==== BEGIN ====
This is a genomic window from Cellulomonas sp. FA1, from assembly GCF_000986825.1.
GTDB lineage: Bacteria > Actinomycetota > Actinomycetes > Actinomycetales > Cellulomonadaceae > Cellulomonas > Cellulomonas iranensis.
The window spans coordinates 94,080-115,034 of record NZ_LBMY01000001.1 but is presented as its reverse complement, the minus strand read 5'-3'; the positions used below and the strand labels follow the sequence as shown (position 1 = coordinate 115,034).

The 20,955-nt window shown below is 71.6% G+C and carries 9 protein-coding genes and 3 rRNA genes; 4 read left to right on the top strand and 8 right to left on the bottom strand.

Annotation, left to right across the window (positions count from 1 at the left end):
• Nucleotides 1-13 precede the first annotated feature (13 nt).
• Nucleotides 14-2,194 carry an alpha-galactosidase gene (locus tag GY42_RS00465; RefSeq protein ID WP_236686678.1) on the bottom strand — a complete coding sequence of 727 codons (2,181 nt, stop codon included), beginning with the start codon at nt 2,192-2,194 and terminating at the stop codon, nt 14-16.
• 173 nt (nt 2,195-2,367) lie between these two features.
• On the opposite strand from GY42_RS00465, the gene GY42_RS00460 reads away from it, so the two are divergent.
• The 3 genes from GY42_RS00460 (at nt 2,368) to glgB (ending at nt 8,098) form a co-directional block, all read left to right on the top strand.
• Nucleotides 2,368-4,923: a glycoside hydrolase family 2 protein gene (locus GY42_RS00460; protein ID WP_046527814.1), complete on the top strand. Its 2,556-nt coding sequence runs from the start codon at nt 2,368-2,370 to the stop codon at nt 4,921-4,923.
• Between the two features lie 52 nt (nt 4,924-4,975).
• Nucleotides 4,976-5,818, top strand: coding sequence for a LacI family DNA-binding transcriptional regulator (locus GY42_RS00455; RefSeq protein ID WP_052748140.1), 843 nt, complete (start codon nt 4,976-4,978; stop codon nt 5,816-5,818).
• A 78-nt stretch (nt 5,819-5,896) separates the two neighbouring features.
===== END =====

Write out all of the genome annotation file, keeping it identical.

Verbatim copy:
This is a genomic window from Cellulomonas sp. FA1, from assembly GCF_000986825.1.
GTDB lineage: Bacteria > Actinomycetota > Actinomycetes > Actinomycetales > Cellulomonadaceae > Cellulomonas > Cellulomonas iranensis.
The window spans coordinates 94,080-115,034 of record NZ_LBMY01000001.1 but is presented as its reverse complement, the minus strand read 5'-3'; the positions used below and the strand labels follow the sequence as shown (position 1 = coordinate 115,034).

The 20,955-nt window shown below is 71.6% G+C and carries 9 protein-coding genes and 3 rRNA genes; 4 read left to right on the top strand and 8 right to left on the bottom strand.

Annotation, left to right across the window (positions count from 1 at the left end):
• Nucleotides 1-13 precede the first annotated feature (13 nt).
• Nucleotides 14-2,194 carry an alpha-galactosidase gene (locus tag GY42_RS00465; RefSeq protein ID WP_236686678.1) on the bottom strand — a complete coding sequence of 727 codons (2,181 nt, stop codon included), beginning with the start codon at nt 2,192-2,194 and terminating at the stop codon, nt 14-16.
• 173 nt (nt 2,195-2,367) lie between these two features.
• On the opposite strand from GY42_RS00465, the gene GY42_RS00460 reads away from it, so the two are divergent.
• The 3 genes from GY42_RS00460 (at nt 2,368) to glgB (ending at nt 8,098) form a co-directional block, all read left to right on the top strand.
• Nucleotides 2,368-4,923: a glycoside hydrolase family 2 protein gene (locus GY42_RS00460; protein ID WP_046527814.1), complete on the top strand. Its 2,556-nt coding sequence runs from the start codon at nt 2,368-2,370 to the stop codon at nt 4,921-4,923.
• Between the two features lie 52 nt (nt 4,924-4,975).
• Nucleotides 4,976-5,818, top strand: coding sequence for a LacI family DNA-binding transcriptional regulator (locus GY42_RS00455; RefSeq protein ID WP_052748140.1), 843 nt, complete (start codon nt 4,976-4,978; stop codon nt 5,816-5,818).
• A 78-nt stretch (nt 5,819-5,896) separates the two neighbouring features.